## D - Add to Square Editorial by evima

### [1] Characterization of the grid after the operations

Let \(A\) and \(B\) denote the grid before and after the operations, respectively.

For each row and each column, the alternating sum of the written numbers is an invariant. That is, the following holds:

- For every \(i\), \(\sum_{j=1}^W A_{ij} (-1)^{i+j} = \sum_{j=1}^W B_{ij} (-1)^{i+j}\)
- For every \(j\), \(\sum_{i=1}^H A_{ij} (-1)^{i+j} = \sum_{i=1}^H B_{ij} (-1)^{i+j}\)

Thus, for these \(H+W\) formulae to hold is a necessary condition for \(B\) to be obtained by the operations.

Let us verify that this necessary condition is also a sufficient condition for \(B\) to be obtained by the operations.

By matching \(A_{i,j}\) to \(B_{i,j}\) with the operation on \(A_{i,j}, A_{i,j+1}, A_{i+1,j}, A_{i+1,j+1}\) in ascending order of \(i, j\), we can match \(A_{i,j}\) to \(B_{i,j}\) for every \(1\leq i < H\) and \(1\leq j < W\).

If two grids have the same alternating sum in each row and each column, and the same number in the square \((i,j)\) for each \(1\leq i < H\), \(1\leq j < W\), they have the same numbers in all squares. Thus, when the necessary condition above holds, the procedure above can match \(A\) to \(B\).

### [2] Rephrasing the problem

For convenience in dealing with alternating sums, let us multiply the value in the square \((i, j)\) by \((-1)^{i+j}\) to rephrase the problem into the following.

You are given a state of the grid \(A\). Among the states of the grid \(B\) with the same sum in each row and each column, find one that minimizes \(\sum |B_{ij}|\).

By letting \(x_i\) and \(y_j\) denote the sums of each row and each column in \(A\), it can be further rephrased into the following.

You are given sequences \((x_1, \ldots, x_H)\) and \((y_1, \ldots, y_W)\) such that \(\sum x_i = \sum y_j\). Among the states of the grid \(B\) with the sum of each row equal to \(x_i\) and the sum of each column equal to \(y_i\), find one that minimizes \(\sum |B_{ij}|\).

Furthermore, let us consider starting with \(B_{i,j} = 0\) and changing it to \(B_{i,j} = b\), which changes the differences between a row’s sum and \(x_i\) and between a column’s sum and \(y_i\). The problem is again rephrased into the following:

You are given sequences \((x_1, \ldots, x_H)\) and \((y_1, \ldots, y_W)\) such that \(\sum x_i = \sum y_j\). Make all \(x_i\) and \(y_j\) \(0\) with the minimum cost, using the following operation.

Operation \((i, j, b)\): Add \(-b\) to each of \(x_i\) and \(y_j\), for a cost of \(|b|\).

### [3] Constructing the optimal solution

Let \(X = \sum |x_i|\) and \(Y = \sum |y_j|\). Operation \((i,j,b)\) changes \(X\) and \(Y\) by at most \(|b|\), so the following holds:

- The minimum cost \(\geq \max\{X, Y\}\)

Let us show that the equality in this inequality holds. Actually, the sequence of operations below achieves the minimum possible cost.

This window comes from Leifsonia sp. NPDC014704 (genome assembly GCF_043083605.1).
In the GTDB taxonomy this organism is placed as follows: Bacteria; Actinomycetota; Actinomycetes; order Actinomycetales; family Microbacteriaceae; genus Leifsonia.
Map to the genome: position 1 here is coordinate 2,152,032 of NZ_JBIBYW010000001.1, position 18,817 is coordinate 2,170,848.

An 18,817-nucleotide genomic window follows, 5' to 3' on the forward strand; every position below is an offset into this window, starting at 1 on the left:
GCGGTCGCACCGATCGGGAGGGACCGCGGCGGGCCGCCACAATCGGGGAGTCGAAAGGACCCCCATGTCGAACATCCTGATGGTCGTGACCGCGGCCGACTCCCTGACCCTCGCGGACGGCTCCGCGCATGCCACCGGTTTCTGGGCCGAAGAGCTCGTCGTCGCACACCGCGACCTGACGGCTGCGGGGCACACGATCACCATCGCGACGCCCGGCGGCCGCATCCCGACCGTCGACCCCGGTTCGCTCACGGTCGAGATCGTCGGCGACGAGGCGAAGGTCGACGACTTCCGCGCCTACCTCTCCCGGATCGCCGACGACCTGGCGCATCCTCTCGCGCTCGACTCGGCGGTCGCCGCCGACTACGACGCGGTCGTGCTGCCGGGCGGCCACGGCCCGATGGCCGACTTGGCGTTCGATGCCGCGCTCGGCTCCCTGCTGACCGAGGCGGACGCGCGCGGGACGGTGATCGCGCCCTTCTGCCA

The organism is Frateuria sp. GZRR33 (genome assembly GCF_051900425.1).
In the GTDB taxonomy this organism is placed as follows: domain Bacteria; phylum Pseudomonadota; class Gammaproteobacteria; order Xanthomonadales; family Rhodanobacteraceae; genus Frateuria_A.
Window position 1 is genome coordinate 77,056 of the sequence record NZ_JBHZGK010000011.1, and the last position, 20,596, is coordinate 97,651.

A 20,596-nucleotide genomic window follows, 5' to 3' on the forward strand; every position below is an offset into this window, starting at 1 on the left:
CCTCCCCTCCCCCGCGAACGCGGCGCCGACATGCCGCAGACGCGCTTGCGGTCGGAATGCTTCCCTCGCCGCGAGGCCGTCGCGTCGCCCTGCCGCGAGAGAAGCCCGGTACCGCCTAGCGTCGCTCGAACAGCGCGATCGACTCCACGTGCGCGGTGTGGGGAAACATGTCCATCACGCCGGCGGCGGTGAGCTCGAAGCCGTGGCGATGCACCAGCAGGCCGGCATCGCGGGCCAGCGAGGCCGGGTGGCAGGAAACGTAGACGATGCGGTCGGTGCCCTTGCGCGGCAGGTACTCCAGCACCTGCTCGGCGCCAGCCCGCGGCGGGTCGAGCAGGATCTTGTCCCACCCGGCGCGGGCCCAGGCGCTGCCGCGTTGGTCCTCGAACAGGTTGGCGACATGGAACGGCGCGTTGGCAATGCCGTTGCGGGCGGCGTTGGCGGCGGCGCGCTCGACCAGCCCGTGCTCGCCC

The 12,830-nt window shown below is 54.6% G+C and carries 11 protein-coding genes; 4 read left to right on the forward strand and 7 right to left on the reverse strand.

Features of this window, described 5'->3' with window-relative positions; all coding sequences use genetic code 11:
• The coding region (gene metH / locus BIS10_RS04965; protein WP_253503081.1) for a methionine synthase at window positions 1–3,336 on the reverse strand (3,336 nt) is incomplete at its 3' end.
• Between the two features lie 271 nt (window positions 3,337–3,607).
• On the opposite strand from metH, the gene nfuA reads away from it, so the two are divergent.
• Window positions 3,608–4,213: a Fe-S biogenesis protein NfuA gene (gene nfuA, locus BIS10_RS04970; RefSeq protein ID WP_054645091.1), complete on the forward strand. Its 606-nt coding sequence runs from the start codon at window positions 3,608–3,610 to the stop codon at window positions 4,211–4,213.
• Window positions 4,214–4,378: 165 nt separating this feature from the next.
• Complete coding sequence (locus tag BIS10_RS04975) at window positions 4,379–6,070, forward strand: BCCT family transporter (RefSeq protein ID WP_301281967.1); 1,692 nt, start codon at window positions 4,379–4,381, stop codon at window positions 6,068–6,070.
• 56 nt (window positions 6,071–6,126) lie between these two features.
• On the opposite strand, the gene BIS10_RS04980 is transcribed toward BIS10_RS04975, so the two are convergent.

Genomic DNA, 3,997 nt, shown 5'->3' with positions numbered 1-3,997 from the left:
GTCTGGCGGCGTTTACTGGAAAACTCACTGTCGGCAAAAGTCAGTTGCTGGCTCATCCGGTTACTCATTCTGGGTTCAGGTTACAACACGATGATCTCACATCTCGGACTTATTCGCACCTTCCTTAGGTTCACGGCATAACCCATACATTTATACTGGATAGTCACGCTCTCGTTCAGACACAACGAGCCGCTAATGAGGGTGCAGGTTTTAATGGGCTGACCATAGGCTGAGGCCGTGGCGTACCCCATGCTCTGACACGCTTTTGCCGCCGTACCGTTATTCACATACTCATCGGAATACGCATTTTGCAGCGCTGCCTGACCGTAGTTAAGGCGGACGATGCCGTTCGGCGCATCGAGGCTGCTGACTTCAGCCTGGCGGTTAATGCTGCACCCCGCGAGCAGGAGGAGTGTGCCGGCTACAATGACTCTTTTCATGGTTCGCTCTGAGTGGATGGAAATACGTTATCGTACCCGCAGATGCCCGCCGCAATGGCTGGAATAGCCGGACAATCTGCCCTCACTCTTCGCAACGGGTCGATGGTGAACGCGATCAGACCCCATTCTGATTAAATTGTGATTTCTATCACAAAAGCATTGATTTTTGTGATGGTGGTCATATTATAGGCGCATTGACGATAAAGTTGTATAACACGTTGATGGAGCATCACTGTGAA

- If there is \((i,j)\) such that \(x_i < 0\) and \(y_j < 0\), do Operation \((i,j,-1)\). Repeat this as long as possible.
- If there is \((i,j)\) such that \(x_i > 0\) and \(y_j > 0\), do Operation \((i,j,-_)\). Repeat this as long as possible.
- If there is \((i_1,i_2)\) such that \(x_{i_1} > 0\) and \(x_{i_2} < 0\), do Operation \((i_1, 1, 1)\) and Operation \((i_2,1,-1)\). Repeat this as long as possible.
- If there is \((j_1,j_2)\) such that \(y_{j_1} > 0\) and \(y_{j_2} < 0\) , do Operation \((1,j_1, 1)\) and Operation \((1,j_2,-1)\). Repeat this as long as possible.

We need to verify that:

- An operation always decreases \(\max\{\sum |x_i|,\sum |y_j|\}\) by the amount equal to the cost
- \(\sum |x_i| = \sum |y_j| = 0\) is eventually reached

This can be proved using properties such as the following:

- During the process, \(\sum x_i = \sum y_j\) always hold.
- Therefore, after repeating step 1. and 2. as much as possible, \(\sum |x_i|=0\) or \( \sum |y_j| =0\) holds.

This proof also gives a construction of an optimal solution, so the problem can be solved in \(\Theta(HW)\) time by summing up the arguments so far.

- Sample Code (Python)：https://atcoder.jp/contests/arc135/submissions/29110785

### [4] Reference: Invariants and polynomials

The conclusion in [1] can also be derived from an argument using polynomials.

Let us associate a state of the grid \(A\) with a bivariate polynomial \(\sum_{i,j} A_{i,j} x^iy^j\). Then, the operation in the problem can be interpreted as adding a polynomial \(P\) such that \((1+x)(1+y) \mid P\).

The polynomial ring \(\mathbb{Z}[x,y]\) is a unique factorization domain, and \(fg\mid P \iff f\mid P \text{and} g\mid P\) holds for irreducible polynomials \(f, g\) (\(f\neq \pm g\)) and a polynomial \(P\), so we have:

\[(1+x)(1+y)\mid P(x,y) \iff 1+x\mid P(x,y) \text{and} 1+y\mid P(x,y) \iff P(-1,y) = P(x,-1) = 0\]

This leads to the characterization based on the alternating sums of the rows and columns.

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